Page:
Which is Correct: Storing Butter In or Out of the Fridge?
There has been a long-running debate that many don’t realize is actually a debate. Without thinking about your answer, do you put your butter in the refrigerator or in a butter dish on the counter or table?
No matter your answer, it likely seems like common sense. You may not even be aware that there are people who may store their butter differently. So, what’s the right way to store butter? Are there health concerns? We’re looking into the big questions of the better butter debate to see if there is a correct answer.
Spoilage and Safety Concerns
For many people (specifically Americans), refrigerating butter is the only way to go. Butter is a dairy product, since it’s made from cream, and every other dairy product needs refrigerated to prevent spoilage, so why wouldn’t it be? It’s certainly true that other dairy products require refrigeration, but that isn’t really the case with butter. Most butter you get at the store is pasteurized, which means the cream has been heated to kill any pathogens before becoming butter. At the same time, bacterial growth is inhibited in butter due to its high fat and low water content. Salted butter also tends to resist the growth of bacteria when stored at room temperature.
So, it’s a clear win for storing butter on the countertop, right? Not so fast. While butter may not make you sick, it can spoil giving off a foul odor and flavor. The biggest reason to store butter in the fridge is effectively elongating its shelf life. Butter stored on the counter at room temperature will go bad in a few days (about a week), though it can stay good for longer than that, depending on how you store it. In the fridge, butter can last anywhere from one to three months. This is perhaps the biggest and most notable difference between options of where you store your butter.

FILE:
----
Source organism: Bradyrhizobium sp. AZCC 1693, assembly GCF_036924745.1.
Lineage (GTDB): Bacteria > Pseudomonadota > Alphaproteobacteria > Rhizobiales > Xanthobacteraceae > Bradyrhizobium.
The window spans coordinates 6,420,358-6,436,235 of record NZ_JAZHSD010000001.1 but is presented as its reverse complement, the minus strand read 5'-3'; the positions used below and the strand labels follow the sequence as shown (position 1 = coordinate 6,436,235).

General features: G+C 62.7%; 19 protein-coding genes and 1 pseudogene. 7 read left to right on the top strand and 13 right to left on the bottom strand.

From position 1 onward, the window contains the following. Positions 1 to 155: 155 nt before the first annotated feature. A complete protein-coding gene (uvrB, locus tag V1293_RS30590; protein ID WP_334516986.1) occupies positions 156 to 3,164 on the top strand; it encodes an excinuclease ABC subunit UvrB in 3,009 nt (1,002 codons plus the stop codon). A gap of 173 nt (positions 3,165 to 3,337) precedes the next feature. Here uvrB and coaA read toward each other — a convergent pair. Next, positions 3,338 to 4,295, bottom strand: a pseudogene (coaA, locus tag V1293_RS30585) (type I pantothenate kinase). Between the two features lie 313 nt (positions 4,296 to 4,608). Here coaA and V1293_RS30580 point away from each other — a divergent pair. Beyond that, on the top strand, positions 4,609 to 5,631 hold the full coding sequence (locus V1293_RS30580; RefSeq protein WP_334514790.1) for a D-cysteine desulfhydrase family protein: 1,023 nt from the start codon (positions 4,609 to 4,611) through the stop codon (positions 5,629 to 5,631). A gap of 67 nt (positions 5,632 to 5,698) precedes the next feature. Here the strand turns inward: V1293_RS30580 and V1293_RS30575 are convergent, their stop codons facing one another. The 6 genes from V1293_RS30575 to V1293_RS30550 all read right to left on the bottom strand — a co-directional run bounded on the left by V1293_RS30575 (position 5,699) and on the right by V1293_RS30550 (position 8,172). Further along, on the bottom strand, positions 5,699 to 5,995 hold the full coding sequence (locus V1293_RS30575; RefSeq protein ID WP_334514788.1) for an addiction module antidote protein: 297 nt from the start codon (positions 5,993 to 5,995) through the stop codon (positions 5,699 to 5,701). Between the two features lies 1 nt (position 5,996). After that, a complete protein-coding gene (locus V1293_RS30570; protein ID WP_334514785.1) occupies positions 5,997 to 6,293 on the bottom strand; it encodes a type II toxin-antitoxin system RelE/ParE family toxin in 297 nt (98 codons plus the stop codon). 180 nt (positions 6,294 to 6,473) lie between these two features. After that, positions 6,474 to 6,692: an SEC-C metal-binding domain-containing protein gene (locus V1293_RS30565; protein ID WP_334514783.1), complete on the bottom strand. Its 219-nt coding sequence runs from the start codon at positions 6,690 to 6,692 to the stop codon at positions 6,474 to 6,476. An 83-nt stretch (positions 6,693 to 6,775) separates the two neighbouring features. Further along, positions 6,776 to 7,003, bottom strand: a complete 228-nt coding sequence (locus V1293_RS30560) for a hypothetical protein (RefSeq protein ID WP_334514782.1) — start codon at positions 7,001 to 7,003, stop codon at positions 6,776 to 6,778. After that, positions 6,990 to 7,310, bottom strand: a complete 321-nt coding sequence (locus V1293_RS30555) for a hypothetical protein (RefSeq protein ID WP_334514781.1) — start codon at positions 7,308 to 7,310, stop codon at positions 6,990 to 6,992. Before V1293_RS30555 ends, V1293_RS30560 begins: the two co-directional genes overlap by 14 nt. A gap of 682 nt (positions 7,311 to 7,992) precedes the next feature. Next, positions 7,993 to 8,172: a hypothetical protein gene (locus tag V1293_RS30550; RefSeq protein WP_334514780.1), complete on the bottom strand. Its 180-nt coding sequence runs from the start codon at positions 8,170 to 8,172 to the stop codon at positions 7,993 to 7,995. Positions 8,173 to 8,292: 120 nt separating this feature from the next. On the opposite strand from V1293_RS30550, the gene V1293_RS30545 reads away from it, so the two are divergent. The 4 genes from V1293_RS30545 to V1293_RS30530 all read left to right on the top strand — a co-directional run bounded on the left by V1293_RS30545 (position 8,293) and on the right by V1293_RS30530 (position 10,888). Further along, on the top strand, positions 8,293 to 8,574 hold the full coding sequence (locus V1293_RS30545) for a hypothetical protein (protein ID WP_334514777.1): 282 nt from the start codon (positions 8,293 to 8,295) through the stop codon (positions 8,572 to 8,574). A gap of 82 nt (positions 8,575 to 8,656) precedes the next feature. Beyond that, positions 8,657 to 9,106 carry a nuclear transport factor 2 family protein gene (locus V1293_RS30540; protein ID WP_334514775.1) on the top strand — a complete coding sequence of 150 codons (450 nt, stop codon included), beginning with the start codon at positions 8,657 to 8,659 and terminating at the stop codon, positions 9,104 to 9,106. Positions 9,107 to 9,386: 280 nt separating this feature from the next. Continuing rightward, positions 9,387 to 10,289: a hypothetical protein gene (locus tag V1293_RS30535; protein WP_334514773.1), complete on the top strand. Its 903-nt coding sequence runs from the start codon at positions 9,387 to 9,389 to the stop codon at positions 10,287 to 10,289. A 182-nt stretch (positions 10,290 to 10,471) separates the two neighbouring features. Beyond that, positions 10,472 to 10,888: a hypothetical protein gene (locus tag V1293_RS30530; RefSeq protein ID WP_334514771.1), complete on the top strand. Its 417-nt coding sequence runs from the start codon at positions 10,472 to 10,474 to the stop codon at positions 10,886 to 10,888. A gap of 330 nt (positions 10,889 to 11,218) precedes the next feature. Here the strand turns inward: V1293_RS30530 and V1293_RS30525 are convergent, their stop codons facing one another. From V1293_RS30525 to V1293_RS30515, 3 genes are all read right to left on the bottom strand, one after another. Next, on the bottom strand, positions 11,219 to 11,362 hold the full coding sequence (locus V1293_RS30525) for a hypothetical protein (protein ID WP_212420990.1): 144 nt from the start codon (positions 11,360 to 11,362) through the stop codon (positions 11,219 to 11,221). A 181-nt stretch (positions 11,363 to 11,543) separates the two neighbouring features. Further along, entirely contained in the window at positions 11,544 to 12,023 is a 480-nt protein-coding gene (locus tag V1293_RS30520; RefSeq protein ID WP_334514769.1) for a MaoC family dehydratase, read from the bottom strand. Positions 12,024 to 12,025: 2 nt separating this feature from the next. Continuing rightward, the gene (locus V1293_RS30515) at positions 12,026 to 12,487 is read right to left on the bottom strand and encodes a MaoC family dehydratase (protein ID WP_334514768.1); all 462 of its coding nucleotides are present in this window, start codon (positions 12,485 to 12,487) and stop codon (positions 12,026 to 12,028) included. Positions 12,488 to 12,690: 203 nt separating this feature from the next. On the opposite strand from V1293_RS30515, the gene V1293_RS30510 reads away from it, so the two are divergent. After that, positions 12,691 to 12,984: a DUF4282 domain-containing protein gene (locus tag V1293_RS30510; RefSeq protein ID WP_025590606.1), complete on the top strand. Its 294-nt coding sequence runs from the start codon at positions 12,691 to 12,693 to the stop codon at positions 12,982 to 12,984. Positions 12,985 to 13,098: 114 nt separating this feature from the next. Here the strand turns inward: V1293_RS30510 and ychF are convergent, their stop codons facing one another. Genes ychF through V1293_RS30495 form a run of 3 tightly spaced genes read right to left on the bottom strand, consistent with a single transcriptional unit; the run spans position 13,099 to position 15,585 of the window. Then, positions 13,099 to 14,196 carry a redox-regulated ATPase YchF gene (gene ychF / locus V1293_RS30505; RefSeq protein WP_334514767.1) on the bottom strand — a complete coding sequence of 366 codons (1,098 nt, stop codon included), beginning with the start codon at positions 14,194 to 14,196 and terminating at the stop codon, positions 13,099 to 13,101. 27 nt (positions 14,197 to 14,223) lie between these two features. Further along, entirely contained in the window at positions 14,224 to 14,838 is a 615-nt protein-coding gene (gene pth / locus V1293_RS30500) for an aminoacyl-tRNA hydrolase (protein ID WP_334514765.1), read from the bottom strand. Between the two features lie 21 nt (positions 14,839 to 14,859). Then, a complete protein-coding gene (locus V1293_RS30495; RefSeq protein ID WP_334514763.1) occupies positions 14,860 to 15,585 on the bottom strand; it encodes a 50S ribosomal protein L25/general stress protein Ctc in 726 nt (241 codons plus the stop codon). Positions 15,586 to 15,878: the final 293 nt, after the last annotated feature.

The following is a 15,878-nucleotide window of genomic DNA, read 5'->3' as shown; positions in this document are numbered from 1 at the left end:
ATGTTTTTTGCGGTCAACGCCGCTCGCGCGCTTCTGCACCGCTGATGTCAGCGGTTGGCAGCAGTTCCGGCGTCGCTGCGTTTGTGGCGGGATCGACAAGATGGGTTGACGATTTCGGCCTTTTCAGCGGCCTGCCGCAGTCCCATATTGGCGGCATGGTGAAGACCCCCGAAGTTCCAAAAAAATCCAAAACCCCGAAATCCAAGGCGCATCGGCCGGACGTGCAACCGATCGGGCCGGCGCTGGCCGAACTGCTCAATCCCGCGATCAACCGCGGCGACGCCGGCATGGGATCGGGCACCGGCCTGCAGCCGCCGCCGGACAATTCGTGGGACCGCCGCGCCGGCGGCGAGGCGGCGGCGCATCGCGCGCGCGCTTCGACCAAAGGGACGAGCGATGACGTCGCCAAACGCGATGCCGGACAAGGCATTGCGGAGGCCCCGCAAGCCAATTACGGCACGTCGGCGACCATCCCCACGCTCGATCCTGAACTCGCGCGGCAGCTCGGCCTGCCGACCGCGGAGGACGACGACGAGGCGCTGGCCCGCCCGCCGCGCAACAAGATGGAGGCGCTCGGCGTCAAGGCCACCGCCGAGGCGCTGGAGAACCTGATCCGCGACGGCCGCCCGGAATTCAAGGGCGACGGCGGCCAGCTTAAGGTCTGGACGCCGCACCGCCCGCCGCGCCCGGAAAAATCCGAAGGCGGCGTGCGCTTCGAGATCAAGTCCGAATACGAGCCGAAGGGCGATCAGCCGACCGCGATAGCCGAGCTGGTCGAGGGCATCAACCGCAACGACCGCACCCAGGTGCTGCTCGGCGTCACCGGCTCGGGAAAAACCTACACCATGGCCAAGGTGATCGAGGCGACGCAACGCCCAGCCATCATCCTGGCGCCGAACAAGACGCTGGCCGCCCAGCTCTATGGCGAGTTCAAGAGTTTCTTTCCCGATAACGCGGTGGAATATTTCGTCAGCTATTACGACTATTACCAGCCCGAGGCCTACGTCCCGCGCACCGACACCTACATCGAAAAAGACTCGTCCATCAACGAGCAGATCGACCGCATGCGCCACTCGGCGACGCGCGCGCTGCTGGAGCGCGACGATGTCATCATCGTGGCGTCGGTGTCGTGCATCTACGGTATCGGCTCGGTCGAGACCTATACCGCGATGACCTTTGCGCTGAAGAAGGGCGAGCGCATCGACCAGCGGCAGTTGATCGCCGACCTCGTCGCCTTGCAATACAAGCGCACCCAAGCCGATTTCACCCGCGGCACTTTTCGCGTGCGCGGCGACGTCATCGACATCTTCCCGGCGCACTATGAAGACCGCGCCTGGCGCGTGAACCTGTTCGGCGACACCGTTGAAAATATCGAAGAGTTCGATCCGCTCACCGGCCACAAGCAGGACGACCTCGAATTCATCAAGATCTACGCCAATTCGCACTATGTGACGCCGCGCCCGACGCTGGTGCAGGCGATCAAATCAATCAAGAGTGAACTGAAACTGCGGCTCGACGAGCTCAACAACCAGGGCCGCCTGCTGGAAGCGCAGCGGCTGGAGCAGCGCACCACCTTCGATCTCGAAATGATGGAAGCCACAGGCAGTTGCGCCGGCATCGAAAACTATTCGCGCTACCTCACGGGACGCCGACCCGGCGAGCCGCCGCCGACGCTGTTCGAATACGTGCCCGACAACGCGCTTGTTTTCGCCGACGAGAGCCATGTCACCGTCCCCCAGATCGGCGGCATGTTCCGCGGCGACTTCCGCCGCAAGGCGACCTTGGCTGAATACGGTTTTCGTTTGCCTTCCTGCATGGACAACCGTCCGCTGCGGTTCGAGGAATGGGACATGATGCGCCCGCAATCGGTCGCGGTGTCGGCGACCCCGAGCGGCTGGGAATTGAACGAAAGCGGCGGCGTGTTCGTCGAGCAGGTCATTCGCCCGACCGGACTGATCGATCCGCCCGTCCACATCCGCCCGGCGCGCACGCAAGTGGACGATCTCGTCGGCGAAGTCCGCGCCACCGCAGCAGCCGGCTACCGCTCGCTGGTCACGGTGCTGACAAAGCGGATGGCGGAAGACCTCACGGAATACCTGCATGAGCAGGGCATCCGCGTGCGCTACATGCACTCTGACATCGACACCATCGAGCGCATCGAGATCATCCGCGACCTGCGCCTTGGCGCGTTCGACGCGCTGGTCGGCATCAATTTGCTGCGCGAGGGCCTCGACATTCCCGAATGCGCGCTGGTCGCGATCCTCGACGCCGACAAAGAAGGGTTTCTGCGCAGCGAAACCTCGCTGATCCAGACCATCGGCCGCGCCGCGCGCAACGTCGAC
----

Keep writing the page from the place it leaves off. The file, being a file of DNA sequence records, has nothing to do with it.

Consistency and Baking Needs
How you store your butter could depend on how you’ll be using it when you get it. The temperature that you store the butter at can influence a lot about it, primarily its consistency. Have you ever tried spreading cold butter on bread? Counter-stored butter is soft and spreadable, so you don’t mangle the bread or whatever you’re spreading butter on. Softened butter is also better for creaming with sugar (like a buttercream) or recipes for denser baked goods. However, there are some cooking and baking instances that call for cold butter.
When you’re baking anything that calls for a light, flakey crust or texture, you’ll likely be using cold butter. If you’re ever making a pan sauce, cold butter helps to pull the fats and waters together in an emulsion for a thicker, cohesive sauce.
The temperature of the butter can also change your perception of its flavor. While the actual flavor of the butter doesn’t change based on the temperature, your taste buds may perceive warm butter as having more flavor. Research shows that warmer temperatures enhance the flavor of what you taste, though certain flavors have the opposite effect. In this case, the milkfats in butter stand out more when you’re eating it warm. One study even found that long-term refrigeration could affect the actual flavor of the butter.
There’s no reason you can’t do both. This isn’t a cop out, trust us. Butter is a multifaceted ingredient, and to store it only one way may be wasting its potential. With a little forethought, you can utilize the advantages of both countertop butter and refrigerated butter. Store most of your butter in the refrigerator but take a little out to store on the counter. All you need is the amount you’ll use in a day or two. When that’s gone, place more out. This allows you to have easily spreadable, delicious butter without the worry of it going bad too soon!
If you do store butter on the counter, make sure to follow a few guidelines. First, make sure it’s pasteurized, free of bacteria to start. Second, ensure that you don’t cross-contaminate the butter with other ingredients that could cause bacteria to grow or simply ruin the flavor. Third, store it in an airtight container to keep out light or further protect against cross-contamination. Finally, fourth, keep your kitchen around 67 to 70 degrees. If it gets hotter than that, the butter will go bad quickly. These steps will help keep your butter from spoiling or going bad before you get a chance to use it!
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There’s no reason you can’t enjoy the best of both scenarios by storing some butter in the fridge and some on the counter. In fact, it’s our belief that that’s exactly what you should do!